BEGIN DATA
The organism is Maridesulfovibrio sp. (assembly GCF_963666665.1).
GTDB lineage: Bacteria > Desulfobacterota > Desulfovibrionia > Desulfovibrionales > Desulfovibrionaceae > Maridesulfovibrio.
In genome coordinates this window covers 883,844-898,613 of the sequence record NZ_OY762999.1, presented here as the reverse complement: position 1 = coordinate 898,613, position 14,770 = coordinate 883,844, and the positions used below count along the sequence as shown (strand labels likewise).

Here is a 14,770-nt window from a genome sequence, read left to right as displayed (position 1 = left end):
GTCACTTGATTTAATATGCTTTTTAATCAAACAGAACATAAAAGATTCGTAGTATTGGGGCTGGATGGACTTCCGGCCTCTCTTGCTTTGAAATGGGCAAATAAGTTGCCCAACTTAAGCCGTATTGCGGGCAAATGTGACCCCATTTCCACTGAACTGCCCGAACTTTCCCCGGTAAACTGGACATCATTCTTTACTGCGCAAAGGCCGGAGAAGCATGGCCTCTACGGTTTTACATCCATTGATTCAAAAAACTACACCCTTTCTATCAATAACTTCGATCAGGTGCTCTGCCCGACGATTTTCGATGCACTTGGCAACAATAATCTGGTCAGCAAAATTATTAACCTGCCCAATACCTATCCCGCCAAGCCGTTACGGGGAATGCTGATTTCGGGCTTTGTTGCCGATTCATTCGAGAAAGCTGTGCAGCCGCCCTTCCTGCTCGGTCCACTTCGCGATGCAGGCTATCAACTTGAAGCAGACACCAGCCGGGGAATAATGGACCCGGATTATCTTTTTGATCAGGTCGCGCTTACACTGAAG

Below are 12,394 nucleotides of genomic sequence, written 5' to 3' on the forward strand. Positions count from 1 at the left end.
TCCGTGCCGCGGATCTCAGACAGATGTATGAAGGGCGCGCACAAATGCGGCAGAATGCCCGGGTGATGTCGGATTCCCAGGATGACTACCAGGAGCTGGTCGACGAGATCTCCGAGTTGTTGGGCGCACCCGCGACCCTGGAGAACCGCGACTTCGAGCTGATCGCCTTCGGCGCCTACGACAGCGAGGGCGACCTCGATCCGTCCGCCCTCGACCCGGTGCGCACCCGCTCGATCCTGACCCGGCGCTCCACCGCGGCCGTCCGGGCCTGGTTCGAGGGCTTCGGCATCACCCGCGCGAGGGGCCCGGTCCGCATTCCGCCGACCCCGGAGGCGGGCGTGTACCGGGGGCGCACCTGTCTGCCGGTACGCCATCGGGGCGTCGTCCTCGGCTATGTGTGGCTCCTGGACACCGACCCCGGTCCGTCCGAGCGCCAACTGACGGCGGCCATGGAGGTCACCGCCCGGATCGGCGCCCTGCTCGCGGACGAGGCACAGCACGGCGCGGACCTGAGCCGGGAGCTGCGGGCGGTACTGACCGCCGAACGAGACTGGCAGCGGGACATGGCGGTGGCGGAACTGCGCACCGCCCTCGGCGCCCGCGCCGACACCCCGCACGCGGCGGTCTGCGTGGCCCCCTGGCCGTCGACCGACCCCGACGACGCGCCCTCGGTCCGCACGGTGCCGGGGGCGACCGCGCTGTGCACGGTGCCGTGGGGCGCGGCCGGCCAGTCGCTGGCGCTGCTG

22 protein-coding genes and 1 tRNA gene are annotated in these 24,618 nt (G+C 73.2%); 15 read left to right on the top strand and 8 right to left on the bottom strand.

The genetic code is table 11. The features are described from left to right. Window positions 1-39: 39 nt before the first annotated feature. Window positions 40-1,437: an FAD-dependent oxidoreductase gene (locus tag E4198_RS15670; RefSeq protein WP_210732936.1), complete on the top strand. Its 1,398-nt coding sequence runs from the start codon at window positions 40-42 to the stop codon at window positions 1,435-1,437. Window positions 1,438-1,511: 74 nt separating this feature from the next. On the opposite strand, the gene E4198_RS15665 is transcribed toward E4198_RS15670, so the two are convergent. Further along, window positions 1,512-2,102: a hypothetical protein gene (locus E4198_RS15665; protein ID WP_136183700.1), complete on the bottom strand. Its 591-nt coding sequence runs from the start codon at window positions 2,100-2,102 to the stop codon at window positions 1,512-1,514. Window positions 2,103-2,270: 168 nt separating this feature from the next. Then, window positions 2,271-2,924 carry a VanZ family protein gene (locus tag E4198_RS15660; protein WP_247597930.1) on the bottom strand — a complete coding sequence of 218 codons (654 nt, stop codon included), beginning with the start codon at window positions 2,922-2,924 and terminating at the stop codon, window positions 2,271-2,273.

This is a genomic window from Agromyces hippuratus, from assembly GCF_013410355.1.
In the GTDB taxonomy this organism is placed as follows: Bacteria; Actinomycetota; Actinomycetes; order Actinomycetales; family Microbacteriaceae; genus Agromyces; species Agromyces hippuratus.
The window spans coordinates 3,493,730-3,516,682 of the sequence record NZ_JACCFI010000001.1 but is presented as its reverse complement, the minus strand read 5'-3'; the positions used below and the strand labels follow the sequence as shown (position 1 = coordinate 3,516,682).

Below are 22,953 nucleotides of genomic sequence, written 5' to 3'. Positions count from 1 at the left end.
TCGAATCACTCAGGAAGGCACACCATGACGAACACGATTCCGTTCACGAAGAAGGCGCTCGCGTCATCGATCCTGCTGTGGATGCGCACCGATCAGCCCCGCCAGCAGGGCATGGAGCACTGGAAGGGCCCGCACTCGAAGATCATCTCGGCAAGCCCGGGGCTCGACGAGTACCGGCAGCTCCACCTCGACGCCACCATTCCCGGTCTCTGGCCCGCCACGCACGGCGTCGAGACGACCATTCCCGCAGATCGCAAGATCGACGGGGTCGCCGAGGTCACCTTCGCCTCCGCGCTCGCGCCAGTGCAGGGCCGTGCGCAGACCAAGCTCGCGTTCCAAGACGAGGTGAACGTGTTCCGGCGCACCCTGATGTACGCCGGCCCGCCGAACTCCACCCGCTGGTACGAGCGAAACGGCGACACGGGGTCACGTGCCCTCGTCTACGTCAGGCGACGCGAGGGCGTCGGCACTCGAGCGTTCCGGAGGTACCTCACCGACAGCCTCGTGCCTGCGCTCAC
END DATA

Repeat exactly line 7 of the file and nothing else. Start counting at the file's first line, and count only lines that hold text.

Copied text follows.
TCCGTGCCGCGGATCTCAGACAGATGTATGAAGGGCGCGCACAAATGCGGCAGAATGCCCGGGTGATGTCGGATTCCCAGGATGACTACCAGGAGCTGGTCGACGAGATCTCCGAGTTGTTGGGCGCACCCGCGACCCTGGAGAACCGCGACTTCGAGCTGATCGCCTTCGGCGCCTACGACAGCGAGGGCGACCTCGATCCGTCCGCCCTCGACCCGGTGCGCACCCGCTCGATCCTGACCCGGCGCTCCACCGCGGCCGTCCGGGCCTGGTTCGAGGGCTTCGGCATCACCCGCGCGAGGGGCCCGGTCCGCATTCCGCCGACCCCGGAGGCGGGCGTGTACCGGGGGCGCACCTGTCTGCCGGTACGCCATCGGGGCGTCGTCCTCGGCTATGTGTGGCTCCTGGACACCGACCCCGGTCCGTCCGAGCGCCAACTGACGGCGGCCATGGAGGTCACCGCCCGGATCGGCGCCCTGCTCGCGGACGAGGCACAGCACGGCGCGGACCTGAGCCGGGAGCTGCGGGCGGTACTGACCGCCGAACGAGACTGGCAGCGGGACATGGCGGTGGCGGAACTGCGCACCGCCCTCGGCGCCCGCGCCGACACCCCGCACGCGGCGGTCTGCGTGGCCCCCTGGCCGTCGACCGACCCCGACGACGCGCCCTCGGTCCGCACGGTGCCGGGGGCGACCGCGCTGTGCACGGTGCCGTGGGGCGCGGCCGGCCAGTCGCTGGCGCTGCTG